For example, your hypothesis could be that having fewer products on show upon opening your e-commerce app will increase session time. This hypothesis, which should be informed by prior research, can then be used to define your variable (the number of products on your home page).
Segment your audience
With your hypothesis and variable in place, you’re ready to test variations on your audience. Use an A/B testing platform* to segment your audience groups into test groups which will be exposed to different versions of the variable. Remember that you need a statistically significant sample size. If your audience is too small, you risk misidentifying optimizations for your app that will not have the desired influence on larger audience groups.
Analyze the results
You can now determine which variant delivers the best results. Remember to look at every important metric that may have been influenced, because this allows you to learn much more from a single test. For example, even though you’re looking to increase conversions, there may have been an unexpected impact on engagement or session time.
If you have found a positive result, you can confidently expose a larger audience to the successful variant. If your test was inconclusive, this is still useful data that should be used when updating your hypothesis.
Adapt your hypothesis, and repeat
A/B testing enables you to continually develop your hypothesis over time. You should always be testing to learn new ways to boost conversions because there will always be ways to improve. Continue to build your hypothesis on fresh data, and implement new tests to stay ahead of the competition.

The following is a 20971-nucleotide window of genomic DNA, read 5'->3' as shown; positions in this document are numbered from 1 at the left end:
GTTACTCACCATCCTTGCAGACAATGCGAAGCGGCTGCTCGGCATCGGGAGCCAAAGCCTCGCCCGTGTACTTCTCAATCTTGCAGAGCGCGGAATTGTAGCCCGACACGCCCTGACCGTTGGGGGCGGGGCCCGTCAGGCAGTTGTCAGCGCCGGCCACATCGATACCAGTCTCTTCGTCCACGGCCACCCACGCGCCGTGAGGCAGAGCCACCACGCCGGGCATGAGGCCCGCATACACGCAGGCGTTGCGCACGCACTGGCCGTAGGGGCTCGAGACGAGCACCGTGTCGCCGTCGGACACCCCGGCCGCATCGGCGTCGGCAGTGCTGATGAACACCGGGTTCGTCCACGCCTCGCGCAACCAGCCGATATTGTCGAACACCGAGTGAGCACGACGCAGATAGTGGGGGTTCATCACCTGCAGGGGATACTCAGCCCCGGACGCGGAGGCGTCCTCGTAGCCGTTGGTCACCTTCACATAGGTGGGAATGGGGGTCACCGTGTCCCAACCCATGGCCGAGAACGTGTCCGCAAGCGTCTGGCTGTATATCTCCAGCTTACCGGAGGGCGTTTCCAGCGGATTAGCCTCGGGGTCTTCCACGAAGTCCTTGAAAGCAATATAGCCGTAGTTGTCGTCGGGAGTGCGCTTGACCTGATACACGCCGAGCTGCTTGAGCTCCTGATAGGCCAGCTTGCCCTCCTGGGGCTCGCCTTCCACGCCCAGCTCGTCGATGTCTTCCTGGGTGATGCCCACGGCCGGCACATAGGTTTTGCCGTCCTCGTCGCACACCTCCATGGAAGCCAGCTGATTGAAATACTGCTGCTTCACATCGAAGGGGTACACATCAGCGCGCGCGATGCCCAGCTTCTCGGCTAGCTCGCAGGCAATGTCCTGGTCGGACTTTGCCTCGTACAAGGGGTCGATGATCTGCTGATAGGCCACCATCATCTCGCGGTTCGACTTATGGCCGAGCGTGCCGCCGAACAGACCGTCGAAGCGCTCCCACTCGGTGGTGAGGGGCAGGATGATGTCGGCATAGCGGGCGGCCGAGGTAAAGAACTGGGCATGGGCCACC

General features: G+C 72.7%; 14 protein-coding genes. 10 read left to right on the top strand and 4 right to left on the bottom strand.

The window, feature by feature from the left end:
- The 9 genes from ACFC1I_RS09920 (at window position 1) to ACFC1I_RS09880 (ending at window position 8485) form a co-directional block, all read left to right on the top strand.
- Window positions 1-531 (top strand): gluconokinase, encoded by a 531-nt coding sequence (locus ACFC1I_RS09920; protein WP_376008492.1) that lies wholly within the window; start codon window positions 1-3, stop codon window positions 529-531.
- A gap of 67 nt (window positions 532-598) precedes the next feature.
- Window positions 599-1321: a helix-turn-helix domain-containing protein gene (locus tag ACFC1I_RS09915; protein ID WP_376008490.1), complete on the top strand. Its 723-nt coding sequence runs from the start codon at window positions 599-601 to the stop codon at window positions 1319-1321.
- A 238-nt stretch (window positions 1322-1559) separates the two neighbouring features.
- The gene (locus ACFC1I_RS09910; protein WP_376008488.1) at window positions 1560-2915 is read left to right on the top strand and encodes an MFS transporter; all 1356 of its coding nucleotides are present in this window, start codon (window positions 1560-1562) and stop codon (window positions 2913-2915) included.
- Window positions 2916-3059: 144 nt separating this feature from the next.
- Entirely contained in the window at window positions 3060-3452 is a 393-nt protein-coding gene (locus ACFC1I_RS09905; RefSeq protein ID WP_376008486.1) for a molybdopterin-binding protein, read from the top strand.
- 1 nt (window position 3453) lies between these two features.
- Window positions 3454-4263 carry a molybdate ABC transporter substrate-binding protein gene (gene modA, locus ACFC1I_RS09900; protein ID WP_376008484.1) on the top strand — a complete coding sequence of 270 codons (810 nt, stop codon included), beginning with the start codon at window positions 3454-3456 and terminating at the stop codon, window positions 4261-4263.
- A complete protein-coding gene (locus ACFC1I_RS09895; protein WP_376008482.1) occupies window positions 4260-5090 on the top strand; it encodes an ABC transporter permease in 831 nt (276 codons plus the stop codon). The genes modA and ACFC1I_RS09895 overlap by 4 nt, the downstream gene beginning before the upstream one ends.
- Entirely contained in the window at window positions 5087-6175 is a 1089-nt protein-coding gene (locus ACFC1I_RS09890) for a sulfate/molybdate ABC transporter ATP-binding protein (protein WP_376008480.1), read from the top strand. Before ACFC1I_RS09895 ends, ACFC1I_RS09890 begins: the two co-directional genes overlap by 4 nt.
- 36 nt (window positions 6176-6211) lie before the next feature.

*What A/B testing platforms can I use?
Because A/B testing for mobile apps is so important to the development of any app, there are many tools available to app marketers. Adjust’s Audience Builder is a segmentation tool that is proven to drive growth by A/B testing and retargeting. Immediately define detailed audience segments with ease, saving you and your team considerable time and energy. With audience groups defined for A/B testing, send your advertising partners a dynamic URL containing all of the information needed to reach those users.
5 best practices for A/B testing
Define what you want to test
This may seem like a simple step, but knowing why you are implementing these tests ensures you aren’t wasting time and money on a test that won’t deliver actionable insights. Do not start testing before you have a clear hypothesis and know how you will proceed based on different outcomes.